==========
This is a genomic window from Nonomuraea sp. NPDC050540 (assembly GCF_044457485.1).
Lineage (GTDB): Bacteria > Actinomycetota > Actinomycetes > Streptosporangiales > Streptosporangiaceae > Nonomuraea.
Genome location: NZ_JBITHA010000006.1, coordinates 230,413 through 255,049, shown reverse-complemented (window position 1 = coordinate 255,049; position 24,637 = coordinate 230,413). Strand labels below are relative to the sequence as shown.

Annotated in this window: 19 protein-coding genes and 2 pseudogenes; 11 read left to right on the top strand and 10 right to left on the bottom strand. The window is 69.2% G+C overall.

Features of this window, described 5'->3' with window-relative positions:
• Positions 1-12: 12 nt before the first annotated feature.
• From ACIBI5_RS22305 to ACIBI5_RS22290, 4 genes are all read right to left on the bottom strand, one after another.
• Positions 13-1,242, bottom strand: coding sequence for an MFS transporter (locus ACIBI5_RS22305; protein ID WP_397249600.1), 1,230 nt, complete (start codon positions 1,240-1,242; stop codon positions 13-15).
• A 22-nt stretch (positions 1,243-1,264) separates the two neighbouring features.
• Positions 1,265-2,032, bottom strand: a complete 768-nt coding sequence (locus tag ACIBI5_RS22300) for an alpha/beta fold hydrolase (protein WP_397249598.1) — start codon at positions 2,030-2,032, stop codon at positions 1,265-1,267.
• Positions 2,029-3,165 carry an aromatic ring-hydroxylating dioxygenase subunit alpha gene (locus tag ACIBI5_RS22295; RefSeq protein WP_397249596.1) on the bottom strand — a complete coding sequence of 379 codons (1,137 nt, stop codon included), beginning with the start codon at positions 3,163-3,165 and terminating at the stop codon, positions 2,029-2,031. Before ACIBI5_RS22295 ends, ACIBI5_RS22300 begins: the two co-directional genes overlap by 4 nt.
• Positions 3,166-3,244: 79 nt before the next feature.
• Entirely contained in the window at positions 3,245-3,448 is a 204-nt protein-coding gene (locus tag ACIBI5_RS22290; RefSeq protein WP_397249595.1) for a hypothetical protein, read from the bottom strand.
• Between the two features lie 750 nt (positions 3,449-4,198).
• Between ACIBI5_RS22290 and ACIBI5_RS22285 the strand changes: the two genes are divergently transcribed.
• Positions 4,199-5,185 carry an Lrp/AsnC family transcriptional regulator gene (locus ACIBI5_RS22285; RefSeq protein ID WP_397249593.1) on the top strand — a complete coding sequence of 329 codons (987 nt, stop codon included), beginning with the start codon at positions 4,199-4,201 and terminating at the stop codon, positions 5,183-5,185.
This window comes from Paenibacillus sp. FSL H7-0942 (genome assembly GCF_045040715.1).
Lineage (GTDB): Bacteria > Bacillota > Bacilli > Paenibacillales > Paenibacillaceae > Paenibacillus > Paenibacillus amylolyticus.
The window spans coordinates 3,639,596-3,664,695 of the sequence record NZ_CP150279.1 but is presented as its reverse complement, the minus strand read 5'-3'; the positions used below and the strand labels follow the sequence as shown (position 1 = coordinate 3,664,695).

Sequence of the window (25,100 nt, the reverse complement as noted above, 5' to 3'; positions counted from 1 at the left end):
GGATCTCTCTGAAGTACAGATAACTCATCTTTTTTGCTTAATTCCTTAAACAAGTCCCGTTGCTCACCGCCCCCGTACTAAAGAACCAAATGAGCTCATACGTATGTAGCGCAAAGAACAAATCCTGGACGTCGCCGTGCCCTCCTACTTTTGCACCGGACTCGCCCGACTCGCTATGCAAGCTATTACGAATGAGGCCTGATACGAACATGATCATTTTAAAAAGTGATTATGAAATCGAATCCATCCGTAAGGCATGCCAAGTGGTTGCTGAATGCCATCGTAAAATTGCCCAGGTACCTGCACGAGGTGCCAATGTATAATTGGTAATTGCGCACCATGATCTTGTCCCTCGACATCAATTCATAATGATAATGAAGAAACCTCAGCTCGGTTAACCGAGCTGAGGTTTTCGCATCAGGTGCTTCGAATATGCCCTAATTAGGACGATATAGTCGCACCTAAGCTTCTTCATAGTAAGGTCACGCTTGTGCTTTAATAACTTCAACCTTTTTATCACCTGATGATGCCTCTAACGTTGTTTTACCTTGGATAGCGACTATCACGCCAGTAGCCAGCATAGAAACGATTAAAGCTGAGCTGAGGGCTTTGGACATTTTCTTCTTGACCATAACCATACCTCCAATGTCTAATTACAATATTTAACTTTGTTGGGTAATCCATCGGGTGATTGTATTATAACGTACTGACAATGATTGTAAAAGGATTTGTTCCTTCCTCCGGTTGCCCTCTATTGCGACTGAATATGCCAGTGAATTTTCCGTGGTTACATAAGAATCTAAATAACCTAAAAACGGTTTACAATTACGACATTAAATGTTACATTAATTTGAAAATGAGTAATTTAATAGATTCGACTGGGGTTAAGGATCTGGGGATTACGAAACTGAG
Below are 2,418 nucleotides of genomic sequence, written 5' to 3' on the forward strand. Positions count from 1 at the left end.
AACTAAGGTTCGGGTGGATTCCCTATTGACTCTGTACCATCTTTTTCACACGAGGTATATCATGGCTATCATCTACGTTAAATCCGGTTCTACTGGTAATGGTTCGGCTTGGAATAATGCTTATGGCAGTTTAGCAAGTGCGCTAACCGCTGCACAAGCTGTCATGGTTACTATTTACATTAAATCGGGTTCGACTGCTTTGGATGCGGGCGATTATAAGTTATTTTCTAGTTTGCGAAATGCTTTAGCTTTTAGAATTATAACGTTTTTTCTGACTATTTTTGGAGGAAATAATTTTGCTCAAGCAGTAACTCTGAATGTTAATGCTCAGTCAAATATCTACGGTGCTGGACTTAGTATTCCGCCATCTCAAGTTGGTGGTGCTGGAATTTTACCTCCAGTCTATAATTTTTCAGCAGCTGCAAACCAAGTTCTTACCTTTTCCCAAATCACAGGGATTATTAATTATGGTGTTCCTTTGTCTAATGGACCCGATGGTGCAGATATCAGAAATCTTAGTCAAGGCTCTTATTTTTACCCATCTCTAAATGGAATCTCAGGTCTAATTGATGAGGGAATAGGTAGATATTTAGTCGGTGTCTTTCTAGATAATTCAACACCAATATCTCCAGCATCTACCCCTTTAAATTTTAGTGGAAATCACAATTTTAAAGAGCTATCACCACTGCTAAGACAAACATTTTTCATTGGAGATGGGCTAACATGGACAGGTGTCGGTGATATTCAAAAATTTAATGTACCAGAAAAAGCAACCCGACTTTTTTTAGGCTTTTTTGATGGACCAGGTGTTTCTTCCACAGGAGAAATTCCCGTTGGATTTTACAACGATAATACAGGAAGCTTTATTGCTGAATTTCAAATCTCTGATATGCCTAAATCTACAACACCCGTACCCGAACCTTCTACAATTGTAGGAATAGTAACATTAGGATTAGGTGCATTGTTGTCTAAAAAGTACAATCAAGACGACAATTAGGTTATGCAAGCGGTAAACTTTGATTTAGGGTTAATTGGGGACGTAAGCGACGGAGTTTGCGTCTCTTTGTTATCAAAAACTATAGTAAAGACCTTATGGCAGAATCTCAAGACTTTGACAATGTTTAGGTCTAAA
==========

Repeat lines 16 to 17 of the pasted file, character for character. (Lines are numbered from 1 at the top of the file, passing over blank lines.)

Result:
• Positions 4,199-5,185 carry an Lrp/AsnC family transcriptional regulator gene (locus ACIBI5_RS22285; RefSeq protein ID WP_397249593.1) on the top strand — a complete coding sequence of 329 codons (987 nt, stop codon included), beginning with the start codon at positions 4,199-4,201 and terminating at the stop codon, positions 5,183-5,185.
This window comes from Paenibacillus sp. FSL H7-0942 (genome assembly GCF_045040715.1).